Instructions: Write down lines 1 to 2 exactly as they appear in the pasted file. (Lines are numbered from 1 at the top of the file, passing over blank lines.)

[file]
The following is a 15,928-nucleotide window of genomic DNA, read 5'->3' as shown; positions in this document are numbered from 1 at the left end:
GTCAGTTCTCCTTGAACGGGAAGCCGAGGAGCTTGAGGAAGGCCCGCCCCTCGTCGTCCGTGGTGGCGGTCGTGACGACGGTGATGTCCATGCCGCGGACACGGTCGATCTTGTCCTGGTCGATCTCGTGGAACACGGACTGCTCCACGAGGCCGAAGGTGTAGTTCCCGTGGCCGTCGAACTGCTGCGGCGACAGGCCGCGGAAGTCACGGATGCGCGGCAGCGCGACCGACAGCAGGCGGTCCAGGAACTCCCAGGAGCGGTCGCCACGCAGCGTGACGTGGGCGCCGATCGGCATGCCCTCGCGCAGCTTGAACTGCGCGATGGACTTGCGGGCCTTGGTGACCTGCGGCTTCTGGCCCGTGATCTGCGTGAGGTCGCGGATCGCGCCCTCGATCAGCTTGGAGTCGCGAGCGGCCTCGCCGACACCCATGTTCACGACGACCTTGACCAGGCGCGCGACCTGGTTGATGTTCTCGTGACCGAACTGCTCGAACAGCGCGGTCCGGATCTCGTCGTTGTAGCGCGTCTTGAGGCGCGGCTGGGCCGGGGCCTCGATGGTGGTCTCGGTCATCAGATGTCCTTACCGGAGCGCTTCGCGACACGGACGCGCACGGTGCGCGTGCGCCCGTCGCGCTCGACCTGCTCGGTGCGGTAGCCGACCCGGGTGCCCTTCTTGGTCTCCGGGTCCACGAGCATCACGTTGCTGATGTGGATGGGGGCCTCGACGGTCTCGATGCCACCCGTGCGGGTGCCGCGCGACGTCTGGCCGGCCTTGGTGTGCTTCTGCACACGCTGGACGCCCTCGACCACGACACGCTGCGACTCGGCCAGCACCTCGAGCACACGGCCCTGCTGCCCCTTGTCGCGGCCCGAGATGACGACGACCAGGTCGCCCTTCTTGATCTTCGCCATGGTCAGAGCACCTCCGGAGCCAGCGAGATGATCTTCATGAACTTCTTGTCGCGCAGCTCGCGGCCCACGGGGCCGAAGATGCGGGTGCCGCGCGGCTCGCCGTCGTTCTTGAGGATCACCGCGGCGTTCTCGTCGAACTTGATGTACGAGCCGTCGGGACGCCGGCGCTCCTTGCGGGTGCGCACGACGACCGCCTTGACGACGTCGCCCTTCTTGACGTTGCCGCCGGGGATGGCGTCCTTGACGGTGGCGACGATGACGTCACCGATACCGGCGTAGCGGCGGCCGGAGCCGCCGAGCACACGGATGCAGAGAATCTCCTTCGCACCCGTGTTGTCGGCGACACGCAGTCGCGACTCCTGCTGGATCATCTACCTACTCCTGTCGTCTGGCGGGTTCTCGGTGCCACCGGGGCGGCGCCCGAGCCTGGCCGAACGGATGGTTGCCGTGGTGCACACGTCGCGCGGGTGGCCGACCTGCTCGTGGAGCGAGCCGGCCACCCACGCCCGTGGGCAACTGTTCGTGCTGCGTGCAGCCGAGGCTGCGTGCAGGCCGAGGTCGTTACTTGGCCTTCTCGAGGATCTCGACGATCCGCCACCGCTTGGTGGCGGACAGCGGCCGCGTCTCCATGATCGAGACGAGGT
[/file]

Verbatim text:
The following is a 15,928-nucleotide window of genomic DNA, read 5'->3' as shown; positions in this document are numbered from 1 at the left end:
GTCAGTTCTCCTTGAACGGGAAGCCGAGGAGCTTGAGGAAGGCCCGCCCCTCGTCGTCCGTGGTGGCGGTCGTGACGACGGTGATGTCCATGCCGCGGACACGGTCGATCTTGTCCTGGTCGATCTCGTGGAACACGGACTGCTCCACGAGGCCGAAGGTGTAGTTCCCGTGGCCGTCGAACTGCTGCGGCGACAGGCCGCGGAAGTCACGGATGCGCGGCAGCGCGACCGACAGCAGGCGGTCCAGGAACTCCCAGGAGCGGTCGCCACGCAGCGTGACGTGGGCGCCGATCGGCATGCCCTCGCGCAGCTTGAACTGCGCGATGGACTTGCGGGCCTTGGTGACCTGCGGCTTCTGGCCCGTGATCTGCGTGAGGTCGCGGATCGCGCCCTCGATCAGCTTGGAGTCGCGAGCGGCCTCGCCGACACCCATGTTCACGACGACCTTGACCAGGCGCGCGACCTGGTTGATGTTCTCGTGACCGAACTGCTCGAACAGCGCGGTCCGGATCTCGTCGTTGTAGCGCGTCTTGAGGCGCGGCTGGGCCGGGGCCTCGATGGTGGTCTCGGTCATCAGATGTCCTTACCGGAGCGCTTCGCGACACGGACGCGCACGGTGCGCGTGCGCCCGTCGCGCTCGACCTGCTCGGTGCGGTAGCCGACCCGGGTGCCCTTCTTGGTCTCCGGGTCCACGAGCATCACGTTGCTGATGTGGATGGGGGCCTCGACGGTCTCGATGCCACCCGTGCGGGTGCCGCGCGACGTCTGGCCGGCCTTGGTGTGCTTCTGCACACGCTGGACGCCCTCGACCACGACACGCTGCGACTCGGCCAGCACCTCGAGCACACGGCCCTGCTGCCCCTTGTCGCGGCCCGAGATGACGACGACCAGGTCGCCCTTCTTGATCTTCGCCATGGTCAGAGCACCTCCGGAGCCAGCGAGATGATCTTCATGAACTTCTTGTCGCGCAGCTCGCGGCCCACGGGGCCGAAGATGCGGGTGCCGCGCGGCTCGCCGTCGTTCTTGAGGATCACCGCGGCGTTCTCGTCGAACTTGATGTACGAGCCGTCGGGACGCCGGCGCTCCTTGCGGGTGCGCACGACGACCGCCTTGACGACGTCGCCCTTCTTGACGTTGCCGCCGGGGATGGCGTCCTTGACGGTGGCGACGATGACGTCACCGATACCGGCGTAGCGGCGGCCGGAGCCGCCGAGCACACGGATGCAGAGAATCTCCTTCGCACCCGTGTTGTCGGCGACACGCAGTCGCGACTCCTGCTGGATCATCTACCTACTCCTGTCGTCTGGCGGGTTCTCGGTGCCACCGGGGCGGCGCCCGAGCCTGGCCGAACGGATGGTTGCCGTGGTGCACACGTCGCGCGGGTGGCCGACCTGCTCGTGGAGCGAGCCGGCCACCCACGCCCGTGGGCAACTGTTCGTGCTGCGTGCAGCCGAGGCTGCGTGCAGGCCGAGGTCGTTACTTGGCCTTCTCGAGGATCTCGACGATCCGCCACCGCTTGGTGGCGGACAGCGGCCGCGTCTCCATGATCGAGACGAGGT